members of the armed forces in 1955. The
purpose of the code is to provide American
military personnel with a standard of conduct
should they be captured by an enemy. It provides
a framework of ideals and ethical standards that
will help personnel resist the physical, mental, and
moral onslaughts of their captor.
In 1988 President Ronald Reagan issued
Executive Order 12633, amending the code to use
gender-neutral language. First expressed in written
form in 1955, the code is based on time-honored
concepts and traditions that date back to the days
of the American Revolution.
I am an American, fighting in the
forces which guard my country and our
way of life. I am prepared to give my life
in their defense.
No matter what your job, you are a member
the team first. Your duty is to oppose the
enemies of the United States under all
I will never surrender of my own free
will. If in command I will never surrender
the members of my command while they
still have the means to resist.
Even when a situation seems hopeless, you
often still have a chance to win. Remember John
Paul Jones! As long as you have the means to
resist, you must continue to do so. If you no
longer have weapons, ammunition, or other
means, you have the duty to evade capture and
attempt to rejoin friendly forces.
If I am captured I will continue to resist
by all means available. I will make every
effort to escape and aid others to escape.
I will accept neither parole nor special
favors from the enemy.
Even as a prisoner, you still have a weapon
for resistance. That weapon is your mindthe
determination to resist and to escape. Stay
mentally and physically able to seize any
opportunity to escape. By maintaining the burn-
ing determination to resist and escape, you keep
your mind alert. These have been the ingredients
in the stories of the personnel of all branches of
the armed forces who have escaped from the
Never risk placing yourself under obligation
to the enemy by accepting favors; the enemy will
exploit to the utmost any weakness you show.
If I become a prisoner of war, I will
keep faith with my fellow prisoners. I will
give no information or take part in any
action which might be harmful to my
comrades. If I am senior, I will take
command. If not, I will obey the lawful
orders of those appointed over me and will
back them up in every way.
Fellow prisoners are your friends in a prison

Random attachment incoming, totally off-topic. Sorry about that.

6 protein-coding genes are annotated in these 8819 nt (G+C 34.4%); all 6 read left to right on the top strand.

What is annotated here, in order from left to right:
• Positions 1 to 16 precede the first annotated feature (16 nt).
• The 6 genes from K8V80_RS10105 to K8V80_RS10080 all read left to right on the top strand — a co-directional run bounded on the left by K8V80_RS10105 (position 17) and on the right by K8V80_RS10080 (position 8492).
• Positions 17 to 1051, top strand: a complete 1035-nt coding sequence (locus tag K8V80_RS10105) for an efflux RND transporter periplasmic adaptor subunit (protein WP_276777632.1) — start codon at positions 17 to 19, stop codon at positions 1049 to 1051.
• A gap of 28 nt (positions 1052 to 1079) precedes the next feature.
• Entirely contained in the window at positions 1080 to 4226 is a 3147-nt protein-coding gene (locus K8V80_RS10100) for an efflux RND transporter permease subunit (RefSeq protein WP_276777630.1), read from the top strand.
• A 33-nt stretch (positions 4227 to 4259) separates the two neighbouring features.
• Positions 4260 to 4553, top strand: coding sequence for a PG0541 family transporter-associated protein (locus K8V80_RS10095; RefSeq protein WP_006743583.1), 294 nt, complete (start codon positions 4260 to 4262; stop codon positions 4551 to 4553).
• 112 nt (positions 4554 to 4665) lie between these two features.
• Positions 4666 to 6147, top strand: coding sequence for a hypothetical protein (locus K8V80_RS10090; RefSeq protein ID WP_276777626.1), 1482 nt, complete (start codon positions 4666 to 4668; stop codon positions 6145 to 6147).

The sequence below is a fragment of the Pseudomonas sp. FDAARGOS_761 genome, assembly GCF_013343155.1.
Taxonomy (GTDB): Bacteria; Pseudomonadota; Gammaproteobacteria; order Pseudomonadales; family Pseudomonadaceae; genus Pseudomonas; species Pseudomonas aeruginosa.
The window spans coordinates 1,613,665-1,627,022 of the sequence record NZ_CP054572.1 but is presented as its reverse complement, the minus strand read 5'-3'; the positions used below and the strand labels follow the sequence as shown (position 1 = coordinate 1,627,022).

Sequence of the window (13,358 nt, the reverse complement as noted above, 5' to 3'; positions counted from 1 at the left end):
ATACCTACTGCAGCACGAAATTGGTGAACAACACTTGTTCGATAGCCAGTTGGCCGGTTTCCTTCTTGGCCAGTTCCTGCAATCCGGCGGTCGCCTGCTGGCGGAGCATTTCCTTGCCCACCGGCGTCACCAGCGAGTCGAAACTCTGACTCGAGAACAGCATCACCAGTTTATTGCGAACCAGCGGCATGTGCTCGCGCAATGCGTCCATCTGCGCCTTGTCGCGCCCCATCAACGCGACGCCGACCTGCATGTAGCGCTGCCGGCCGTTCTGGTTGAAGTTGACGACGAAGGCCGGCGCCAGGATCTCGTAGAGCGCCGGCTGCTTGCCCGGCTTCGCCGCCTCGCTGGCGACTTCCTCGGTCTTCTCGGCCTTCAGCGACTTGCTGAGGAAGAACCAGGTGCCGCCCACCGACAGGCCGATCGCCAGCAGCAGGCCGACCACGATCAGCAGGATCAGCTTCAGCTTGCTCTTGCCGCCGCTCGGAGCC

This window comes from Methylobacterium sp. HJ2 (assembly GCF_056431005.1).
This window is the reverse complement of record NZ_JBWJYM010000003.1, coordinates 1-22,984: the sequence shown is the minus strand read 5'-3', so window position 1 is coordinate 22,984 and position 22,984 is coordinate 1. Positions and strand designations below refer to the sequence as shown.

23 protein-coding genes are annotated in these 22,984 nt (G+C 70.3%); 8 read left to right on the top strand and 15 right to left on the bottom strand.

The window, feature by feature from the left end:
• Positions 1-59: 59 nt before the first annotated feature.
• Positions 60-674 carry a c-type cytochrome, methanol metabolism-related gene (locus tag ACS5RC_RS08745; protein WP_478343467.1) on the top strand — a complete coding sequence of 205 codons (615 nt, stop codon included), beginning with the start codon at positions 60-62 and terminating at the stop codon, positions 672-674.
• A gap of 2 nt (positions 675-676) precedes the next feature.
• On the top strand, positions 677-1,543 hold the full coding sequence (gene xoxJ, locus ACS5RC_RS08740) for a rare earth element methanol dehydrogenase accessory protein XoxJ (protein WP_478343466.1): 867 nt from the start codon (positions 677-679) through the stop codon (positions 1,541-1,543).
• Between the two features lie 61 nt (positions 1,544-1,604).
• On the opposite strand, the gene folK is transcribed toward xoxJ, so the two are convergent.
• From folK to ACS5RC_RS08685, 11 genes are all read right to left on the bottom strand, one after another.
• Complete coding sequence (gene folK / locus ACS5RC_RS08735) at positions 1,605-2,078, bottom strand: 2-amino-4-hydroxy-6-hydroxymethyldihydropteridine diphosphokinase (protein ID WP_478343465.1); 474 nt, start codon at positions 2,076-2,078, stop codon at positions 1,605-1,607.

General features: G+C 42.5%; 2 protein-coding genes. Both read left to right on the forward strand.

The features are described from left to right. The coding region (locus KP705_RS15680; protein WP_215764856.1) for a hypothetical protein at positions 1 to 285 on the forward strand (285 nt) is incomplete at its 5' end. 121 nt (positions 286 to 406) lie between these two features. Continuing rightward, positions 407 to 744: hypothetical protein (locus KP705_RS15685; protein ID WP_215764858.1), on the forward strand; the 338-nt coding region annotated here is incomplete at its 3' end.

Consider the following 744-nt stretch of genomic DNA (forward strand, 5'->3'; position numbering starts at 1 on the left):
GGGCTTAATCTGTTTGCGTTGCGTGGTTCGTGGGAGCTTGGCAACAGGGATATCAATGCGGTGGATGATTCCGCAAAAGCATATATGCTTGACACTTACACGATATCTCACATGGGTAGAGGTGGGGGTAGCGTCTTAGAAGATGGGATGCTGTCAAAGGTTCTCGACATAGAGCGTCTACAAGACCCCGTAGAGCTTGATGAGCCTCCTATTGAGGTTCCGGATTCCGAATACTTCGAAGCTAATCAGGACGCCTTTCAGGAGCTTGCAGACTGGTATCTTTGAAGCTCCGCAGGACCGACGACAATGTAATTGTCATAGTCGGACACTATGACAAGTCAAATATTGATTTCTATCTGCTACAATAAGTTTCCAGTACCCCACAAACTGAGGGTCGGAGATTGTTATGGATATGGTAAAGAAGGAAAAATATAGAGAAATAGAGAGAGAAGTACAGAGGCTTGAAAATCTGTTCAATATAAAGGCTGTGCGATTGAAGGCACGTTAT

camp. Jealously guard and protect that friendship.
Do nothing and say nothing that would jeopar-
dize a fellow prisoner. Article 105 (Misconduct
as Prisoner) of the Uniform Code of Military
Justice (UCMJ) provides for punishment of any
person who jeopardizes a fellow prisoner. This
includes anyone who causes damage or harm to
other prisoners, of whatever nationality, for the
purpose of gaining personally favorable treat-
ment. It also includes anyone who cruelly treats
or abuses fellow prisoners while in a position of
You must always resist the enemys attempts
to break down your faith in fellow prisoners. The
enemy will use various tactics to attempt to shatter
the unity of the prisoners. A prisoner may be
singled out for special sessions with the captors.
The captors may appoint one person as their
representative among the prisoners. The captors
may take one of the prisoners away from the
group for an extended period of time and then
return the prisoner with no explanation. All of
these tactics are designed to destroy the prisoners
faith in one another. If the captors are successful,
mistrust will grow, individuals will lose faith in
each other, and the group will disintegrate into
a dog-eat-dog struggle for survival.
All military prisoners in the camp are subject
to the lawful orders of the senior officer present,
just as they would be aboard ship. Should you
happen to be senior, you will assume command.
An organization must be established to carry out
activities such as care of the sick and wounded,
camp sanitation, and escape and resistance
planning. Normally, your captors will not permit